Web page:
Silent Circle and Geeksphone introduce Blackphone, promise to place privacy and control directly in users' hands
Silent Circle, a global encrypted communications service from Washington D.C., and Geeksphone, a Spanish company that recently released the Revolution dual-OS smartphone, announced Blackphone – a smartphone that promises to “place privacy and control directly in the hands of its users”.
The Blackphone is a carrier and vendor-independent smartphone that gives individuals and organizations the ability to make and receive secure phone calls, exchange secure texts, transfer and store files, and video chat without compromising user privacy on the device. Blackphone is powered by a security-oriented Android build, named PrivatOS. This fork of Android contains a Security Center that lets users modify every permission Android apps may want to take advantage of, both on app-by-app and system-wide basis. For example, you could cut access to location, phonebook, messaging data, and other common malware targets. In addition, there's a "Wi-Fi manager" that prevents tracking, and an integrated ad-blocker that will prevent websites from targeting ads in your direction based on browsing habits and email keywords.
Apart from PrivatOS, what makes this phone tick in a secure manner is Silent Circle's suite of apps. Silent Phone provides two-side encrypted VoIP calls. Silent Text does the same for messaging. Silent Contacts uses some unspecified means to protect your phonebook from prying eyes. Although all of these apps are available for other Android and iOS devices, we presume they are integrated deeper within the Blackphone's software back-end.
There is another catch. Silent Circle's applications encrypt your communications two-ways only if the other side is security-conscious enough to be using them as well. These apps require paid subscription, of which not many users will be keen on. Thus, everybody who buys a Blackphone will receive three extra one-year subscriptions to hand to people they need to speak with in private. After the subscriptions run out, users will have to pay $10 per month, or buy a Blackphone.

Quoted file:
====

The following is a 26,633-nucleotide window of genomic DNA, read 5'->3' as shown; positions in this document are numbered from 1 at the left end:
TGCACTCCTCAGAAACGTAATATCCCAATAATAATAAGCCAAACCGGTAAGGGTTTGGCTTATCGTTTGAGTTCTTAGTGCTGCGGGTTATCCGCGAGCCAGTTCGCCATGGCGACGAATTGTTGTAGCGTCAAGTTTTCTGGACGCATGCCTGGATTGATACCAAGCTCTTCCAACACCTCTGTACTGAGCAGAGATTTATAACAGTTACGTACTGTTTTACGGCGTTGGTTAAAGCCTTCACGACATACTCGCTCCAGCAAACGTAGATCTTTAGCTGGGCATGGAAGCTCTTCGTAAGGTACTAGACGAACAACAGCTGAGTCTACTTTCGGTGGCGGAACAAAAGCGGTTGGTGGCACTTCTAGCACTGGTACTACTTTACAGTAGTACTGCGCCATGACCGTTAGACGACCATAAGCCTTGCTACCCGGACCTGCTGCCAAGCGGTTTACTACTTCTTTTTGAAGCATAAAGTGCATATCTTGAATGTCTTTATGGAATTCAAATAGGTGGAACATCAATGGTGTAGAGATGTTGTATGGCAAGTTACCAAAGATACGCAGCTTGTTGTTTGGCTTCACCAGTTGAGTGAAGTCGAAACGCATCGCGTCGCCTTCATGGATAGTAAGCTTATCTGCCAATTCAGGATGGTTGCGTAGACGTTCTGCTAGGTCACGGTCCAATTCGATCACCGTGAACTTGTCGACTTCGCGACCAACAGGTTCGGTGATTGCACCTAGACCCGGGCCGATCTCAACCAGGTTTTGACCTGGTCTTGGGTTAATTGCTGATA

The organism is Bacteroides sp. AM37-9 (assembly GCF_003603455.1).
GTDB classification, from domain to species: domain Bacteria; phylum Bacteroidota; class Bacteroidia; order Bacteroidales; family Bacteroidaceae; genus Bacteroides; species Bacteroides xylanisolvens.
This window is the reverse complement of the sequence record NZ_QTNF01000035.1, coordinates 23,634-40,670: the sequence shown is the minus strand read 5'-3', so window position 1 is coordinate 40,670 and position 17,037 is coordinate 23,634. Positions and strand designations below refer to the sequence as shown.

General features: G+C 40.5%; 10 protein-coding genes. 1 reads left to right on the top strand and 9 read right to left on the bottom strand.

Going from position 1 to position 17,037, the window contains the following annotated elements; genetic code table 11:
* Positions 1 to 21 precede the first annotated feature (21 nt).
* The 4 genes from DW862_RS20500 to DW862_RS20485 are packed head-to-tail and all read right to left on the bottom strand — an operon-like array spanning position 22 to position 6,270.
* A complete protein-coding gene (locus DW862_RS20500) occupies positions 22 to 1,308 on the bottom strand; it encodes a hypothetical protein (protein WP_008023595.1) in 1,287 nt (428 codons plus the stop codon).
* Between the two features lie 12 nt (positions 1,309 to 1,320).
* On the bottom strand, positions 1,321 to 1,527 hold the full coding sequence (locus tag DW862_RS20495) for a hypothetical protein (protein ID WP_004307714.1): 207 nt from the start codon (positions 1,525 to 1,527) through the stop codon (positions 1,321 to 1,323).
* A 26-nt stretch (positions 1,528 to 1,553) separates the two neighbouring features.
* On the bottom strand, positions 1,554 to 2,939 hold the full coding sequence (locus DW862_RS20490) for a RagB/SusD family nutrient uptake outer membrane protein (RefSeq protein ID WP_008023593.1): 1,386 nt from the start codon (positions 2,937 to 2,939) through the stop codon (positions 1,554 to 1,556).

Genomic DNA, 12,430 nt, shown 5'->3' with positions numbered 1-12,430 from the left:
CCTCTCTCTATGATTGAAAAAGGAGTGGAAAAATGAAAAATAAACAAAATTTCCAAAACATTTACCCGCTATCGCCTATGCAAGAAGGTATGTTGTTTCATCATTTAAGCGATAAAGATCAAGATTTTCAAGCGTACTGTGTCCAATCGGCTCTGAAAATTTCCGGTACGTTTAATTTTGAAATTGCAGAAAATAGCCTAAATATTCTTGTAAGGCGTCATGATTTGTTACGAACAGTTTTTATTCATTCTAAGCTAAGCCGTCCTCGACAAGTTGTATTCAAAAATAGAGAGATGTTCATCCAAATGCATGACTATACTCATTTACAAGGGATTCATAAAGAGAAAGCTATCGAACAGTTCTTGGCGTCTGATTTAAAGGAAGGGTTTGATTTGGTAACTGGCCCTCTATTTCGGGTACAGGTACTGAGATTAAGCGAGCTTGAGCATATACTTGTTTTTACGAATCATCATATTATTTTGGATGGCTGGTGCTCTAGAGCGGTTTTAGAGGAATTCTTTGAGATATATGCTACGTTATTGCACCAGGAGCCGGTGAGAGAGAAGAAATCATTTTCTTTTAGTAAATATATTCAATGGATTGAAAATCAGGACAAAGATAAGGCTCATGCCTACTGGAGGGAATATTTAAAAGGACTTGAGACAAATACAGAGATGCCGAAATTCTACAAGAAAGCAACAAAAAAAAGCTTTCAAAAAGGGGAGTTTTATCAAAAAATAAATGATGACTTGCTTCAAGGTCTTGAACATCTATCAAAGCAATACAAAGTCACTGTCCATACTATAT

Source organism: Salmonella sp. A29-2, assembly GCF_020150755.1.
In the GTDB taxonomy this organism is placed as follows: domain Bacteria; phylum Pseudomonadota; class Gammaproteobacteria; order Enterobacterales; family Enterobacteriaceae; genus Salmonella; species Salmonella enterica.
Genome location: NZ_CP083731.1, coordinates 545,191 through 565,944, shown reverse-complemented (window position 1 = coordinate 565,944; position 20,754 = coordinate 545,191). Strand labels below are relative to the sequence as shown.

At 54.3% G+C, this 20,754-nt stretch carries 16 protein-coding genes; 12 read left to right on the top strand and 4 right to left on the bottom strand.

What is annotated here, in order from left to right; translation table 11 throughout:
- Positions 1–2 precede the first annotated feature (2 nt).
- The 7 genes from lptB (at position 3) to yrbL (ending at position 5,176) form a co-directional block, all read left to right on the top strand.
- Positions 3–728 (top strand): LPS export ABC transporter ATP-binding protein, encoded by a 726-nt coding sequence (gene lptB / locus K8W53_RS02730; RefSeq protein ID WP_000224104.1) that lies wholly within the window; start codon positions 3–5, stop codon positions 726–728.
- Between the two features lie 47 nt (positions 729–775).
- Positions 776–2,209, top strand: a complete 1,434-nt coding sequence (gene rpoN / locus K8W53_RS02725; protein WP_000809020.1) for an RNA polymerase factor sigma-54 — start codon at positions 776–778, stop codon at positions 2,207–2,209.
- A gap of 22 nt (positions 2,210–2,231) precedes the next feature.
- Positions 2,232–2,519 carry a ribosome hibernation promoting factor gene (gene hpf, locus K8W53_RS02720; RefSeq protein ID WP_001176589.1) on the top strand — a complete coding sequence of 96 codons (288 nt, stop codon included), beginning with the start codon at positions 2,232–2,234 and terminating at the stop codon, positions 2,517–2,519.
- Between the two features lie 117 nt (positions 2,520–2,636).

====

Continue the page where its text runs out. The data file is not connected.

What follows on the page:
Interestingly, Silent Circle plans to open-source a "vast majority" of the phone's code in an effort to improve its product. The open approach has worked out for Google, Mozilla, and Jolla, for example. By fostering a developer community, they are able to provide frequent updates and cover loopholes quickly. This is smart thinking on Silent Circle's behalf.
The Blackphone will be up for pre-order soon. The off-contract price will be $629. Silent Circle points out that the price includes over $850 in additional service subscriptions, which is compelling, to say the least. It also offers a decent feature-set, such as a 4.7-inch IPS display, a 2GHz quad-core CPU, 16GB of storage, 8MP camera, and LTE.
There are many a reasons to be sceptic about a security-centric device that relies on largely familiar protection methods, instead of truly ground-breaking technology. However, most of the people behind Silent Circle could crush malware by simply staring it down.For example, CEO Mike Janke is an ex-US Navy Seal (as you know, there are no former marines); Phil Zimmermann, author of an email encryption software package that put him under a three-year criminal investigation; Jon Callas, CTO and “former Security Privateer at I Could Tell You But Then I'd Have To Kill You and Associates” (as taken from his LinkedIn Page). Feeling secure now?